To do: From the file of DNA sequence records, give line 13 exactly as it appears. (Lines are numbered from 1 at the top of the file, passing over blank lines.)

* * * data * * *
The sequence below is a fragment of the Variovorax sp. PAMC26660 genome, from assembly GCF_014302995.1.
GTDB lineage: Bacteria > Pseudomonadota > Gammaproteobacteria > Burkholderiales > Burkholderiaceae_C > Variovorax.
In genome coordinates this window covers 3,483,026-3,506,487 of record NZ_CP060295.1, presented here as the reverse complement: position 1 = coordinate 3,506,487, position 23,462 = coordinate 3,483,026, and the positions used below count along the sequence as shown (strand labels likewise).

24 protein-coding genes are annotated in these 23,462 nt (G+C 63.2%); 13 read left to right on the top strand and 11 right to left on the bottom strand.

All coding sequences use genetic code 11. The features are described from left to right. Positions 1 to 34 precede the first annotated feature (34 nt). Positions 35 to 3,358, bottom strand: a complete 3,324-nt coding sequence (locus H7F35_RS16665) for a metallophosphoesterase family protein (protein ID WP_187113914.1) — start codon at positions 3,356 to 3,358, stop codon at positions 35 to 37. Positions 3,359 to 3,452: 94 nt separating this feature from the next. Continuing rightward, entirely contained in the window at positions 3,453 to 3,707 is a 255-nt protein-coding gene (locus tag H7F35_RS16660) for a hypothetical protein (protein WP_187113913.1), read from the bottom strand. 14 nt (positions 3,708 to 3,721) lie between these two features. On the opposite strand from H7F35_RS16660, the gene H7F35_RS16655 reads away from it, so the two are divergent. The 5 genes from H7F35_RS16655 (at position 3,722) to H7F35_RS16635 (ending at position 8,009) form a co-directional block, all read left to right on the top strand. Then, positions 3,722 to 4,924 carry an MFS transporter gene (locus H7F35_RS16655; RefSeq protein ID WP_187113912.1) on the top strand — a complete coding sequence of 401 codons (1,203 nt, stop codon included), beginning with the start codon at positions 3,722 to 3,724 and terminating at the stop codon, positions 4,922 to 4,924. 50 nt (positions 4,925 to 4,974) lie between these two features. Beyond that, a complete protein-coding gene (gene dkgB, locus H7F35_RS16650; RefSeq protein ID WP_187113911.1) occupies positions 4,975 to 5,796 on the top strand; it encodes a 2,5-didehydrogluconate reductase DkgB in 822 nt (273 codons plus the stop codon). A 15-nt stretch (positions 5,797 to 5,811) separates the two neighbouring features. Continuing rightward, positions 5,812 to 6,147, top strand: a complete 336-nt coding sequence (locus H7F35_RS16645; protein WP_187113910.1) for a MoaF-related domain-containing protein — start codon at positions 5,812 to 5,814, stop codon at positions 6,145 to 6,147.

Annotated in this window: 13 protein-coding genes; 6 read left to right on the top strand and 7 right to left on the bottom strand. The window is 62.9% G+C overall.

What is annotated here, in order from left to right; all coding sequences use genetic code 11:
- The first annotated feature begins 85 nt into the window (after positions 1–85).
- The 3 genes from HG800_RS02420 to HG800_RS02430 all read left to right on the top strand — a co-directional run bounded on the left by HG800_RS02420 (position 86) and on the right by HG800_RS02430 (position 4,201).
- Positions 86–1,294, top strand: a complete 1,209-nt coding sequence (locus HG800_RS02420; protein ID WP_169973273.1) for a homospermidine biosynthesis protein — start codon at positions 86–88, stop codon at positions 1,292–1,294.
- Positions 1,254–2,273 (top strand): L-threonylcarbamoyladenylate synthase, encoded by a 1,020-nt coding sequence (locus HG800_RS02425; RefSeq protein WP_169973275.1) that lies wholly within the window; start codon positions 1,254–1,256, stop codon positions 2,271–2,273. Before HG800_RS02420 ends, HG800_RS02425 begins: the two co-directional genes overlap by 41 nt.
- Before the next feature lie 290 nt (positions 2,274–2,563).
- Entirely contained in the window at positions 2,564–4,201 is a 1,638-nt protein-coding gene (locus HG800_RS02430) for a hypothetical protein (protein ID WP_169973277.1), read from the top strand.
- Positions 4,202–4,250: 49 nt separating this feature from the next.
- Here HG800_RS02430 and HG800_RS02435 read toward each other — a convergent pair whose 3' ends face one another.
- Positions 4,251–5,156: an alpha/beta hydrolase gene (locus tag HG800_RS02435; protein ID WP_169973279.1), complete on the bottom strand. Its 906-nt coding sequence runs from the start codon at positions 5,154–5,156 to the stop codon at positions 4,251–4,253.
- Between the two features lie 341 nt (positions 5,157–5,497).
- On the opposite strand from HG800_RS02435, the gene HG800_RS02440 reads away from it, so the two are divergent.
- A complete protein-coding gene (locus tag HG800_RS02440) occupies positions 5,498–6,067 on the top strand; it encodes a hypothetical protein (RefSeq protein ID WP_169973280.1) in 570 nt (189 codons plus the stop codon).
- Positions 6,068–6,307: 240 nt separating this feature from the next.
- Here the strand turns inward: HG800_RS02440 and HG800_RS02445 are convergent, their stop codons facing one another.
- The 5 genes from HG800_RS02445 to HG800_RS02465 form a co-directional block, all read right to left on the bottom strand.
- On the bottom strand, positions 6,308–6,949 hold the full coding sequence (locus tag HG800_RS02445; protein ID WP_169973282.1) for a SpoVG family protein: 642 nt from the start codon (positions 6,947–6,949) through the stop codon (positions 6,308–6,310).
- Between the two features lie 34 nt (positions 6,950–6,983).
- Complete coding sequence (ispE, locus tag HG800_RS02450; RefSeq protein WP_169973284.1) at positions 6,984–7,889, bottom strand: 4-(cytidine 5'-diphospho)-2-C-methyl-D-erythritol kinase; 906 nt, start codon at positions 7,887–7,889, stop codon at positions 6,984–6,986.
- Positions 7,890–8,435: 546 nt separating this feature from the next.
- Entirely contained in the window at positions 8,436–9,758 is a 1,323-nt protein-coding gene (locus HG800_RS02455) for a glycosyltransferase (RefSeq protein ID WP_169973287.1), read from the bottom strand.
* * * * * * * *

- Entirely contained in the window at positions 2,564–4,201 is a 1,638-nt protein-coding gene (locus HG800_RS02430) for a hypothetical protein (protein ID WP_169973277.1), read from the top strand.